Sramana Mitra: If you look at the security budgets, security has always been an active area. Part of it is because there are all sorts of creative ways in which hackers tend to find ways to penetrate organizations. Also, there’s the constantly changing architectural issues. The whole cloud thing is relatively new. There is a constant flow of innovation that happens in security. As a result, the security office at large enterprises have to deal with a lot of different things all the time, and buy technologies from startups like yourself all the time. They’ve been quite comfortable doing that.
However, one thing that has always been true about the security purchase process is that there are priorities. Every single enterprise security organization has prioritized a set of things. My question is where in that list of priorities does the proxy-based cloud security solution that you’re proposing fit?
Assaf Rappaport: That depends on the size of your organization and the business that you’re in. The financial system is usually advanced in adopting new technologies. Since there are not as many early adopters for moving to the cloud and using SaaS applications, it’s prioritized a bit lower. Usually it’s in their top three if they have projects of moving to the cloud.
If you look at other industries that have already moved to the cloud and are embracing cloud, this is probably their first priority. They know that they have 40% of the data out there and they have no clue what is going on out there and they know that they’re responsible for that. They know that if something happens with the data, they’re going to be in the newspapers. What we’re seeing is people trying to block cloud application to protect cloud application. I believe there will be more awareness in the coming years.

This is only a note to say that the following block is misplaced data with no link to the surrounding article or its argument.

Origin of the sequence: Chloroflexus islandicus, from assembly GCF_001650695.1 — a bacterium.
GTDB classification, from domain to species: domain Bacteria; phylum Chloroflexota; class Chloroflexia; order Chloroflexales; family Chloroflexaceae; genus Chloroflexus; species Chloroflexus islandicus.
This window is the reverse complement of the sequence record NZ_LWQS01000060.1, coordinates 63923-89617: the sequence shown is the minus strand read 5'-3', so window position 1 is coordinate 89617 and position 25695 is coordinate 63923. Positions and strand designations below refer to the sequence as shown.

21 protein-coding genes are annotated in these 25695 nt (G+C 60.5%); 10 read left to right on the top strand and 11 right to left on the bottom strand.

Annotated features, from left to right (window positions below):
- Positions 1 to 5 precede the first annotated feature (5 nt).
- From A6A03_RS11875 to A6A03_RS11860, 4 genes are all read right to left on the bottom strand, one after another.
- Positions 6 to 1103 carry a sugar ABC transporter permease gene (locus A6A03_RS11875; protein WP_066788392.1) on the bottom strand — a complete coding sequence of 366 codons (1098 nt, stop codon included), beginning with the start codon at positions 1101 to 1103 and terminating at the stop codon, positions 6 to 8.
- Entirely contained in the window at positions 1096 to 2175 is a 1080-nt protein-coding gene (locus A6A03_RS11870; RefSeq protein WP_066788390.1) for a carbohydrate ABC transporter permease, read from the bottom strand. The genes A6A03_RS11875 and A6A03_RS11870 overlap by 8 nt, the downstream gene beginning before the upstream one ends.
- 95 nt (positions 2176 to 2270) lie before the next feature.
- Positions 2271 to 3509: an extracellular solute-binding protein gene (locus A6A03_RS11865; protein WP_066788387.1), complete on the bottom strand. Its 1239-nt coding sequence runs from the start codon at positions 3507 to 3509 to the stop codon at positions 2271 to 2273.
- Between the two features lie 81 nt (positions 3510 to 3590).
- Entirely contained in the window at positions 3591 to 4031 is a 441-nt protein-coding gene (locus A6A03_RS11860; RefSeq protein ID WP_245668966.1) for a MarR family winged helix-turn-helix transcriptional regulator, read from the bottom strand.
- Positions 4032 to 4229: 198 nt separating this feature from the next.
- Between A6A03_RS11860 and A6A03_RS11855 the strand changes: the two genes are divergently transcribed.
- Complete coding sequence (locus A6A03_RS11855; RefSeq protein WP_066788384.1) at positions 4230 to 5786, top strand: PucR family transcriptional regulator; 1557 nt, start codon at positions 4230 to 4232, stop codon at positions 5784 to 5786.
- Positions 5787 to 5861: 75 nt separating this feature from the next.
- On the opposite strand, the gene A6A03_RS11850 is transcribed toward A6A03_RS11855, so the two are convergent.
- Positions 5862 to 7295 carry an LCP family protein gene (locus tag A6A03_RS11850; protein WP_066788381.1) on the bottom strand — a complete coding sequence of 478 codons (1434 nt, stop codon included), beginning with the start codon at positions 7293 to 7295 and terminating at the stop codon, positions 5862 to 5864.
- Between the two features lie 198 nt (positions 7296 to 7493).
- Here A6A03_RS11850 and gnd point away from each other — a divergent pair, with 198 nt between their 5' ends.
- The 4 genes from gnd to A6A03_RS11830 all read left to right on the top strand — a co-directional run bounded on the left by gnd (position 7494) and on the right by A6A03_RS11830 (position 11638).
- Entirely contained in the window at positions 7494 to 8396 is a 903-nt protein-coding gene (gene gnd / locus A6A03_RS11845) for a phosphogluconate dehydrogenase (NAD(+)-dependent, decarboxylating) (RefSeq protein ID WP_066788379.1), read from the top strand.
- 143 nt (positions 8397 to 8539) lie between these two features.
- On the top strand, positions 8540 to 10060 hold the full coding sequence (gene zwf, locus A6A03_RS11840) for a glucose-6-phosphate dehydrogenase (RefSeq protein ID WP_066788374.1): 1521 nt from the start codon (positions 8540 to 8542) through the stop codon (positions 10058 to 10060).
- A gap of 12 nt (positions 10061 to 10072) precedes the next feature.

Sramana Mitra: Tell us a little bit about the genesis of the company. How did you get this company off the ground, and how have you built it so far?
Assaf Rappaport: For intelligence agencies around the world, their biggest problem today is not getting Big Data. As we all read about the NSA, they probably can see almost everything that organizations and people around the world are doing. Their problem is, “How do I find the terrorists that are trying to harm Homeland Security? How do I find a malicious activity in all of these activities that I’m getting?” This was part of my job at 8200. When me and my co-founder left the 8200 Unit and talked to many companies, they said that this is the biggest problem they have with cloud. They have different activities, but they will never know what a malicious activity is and which one is innocent. This is exactly what we were facing in Homeland Security. This is what’s great about our unit. We transformed the application from government use to enterprise use.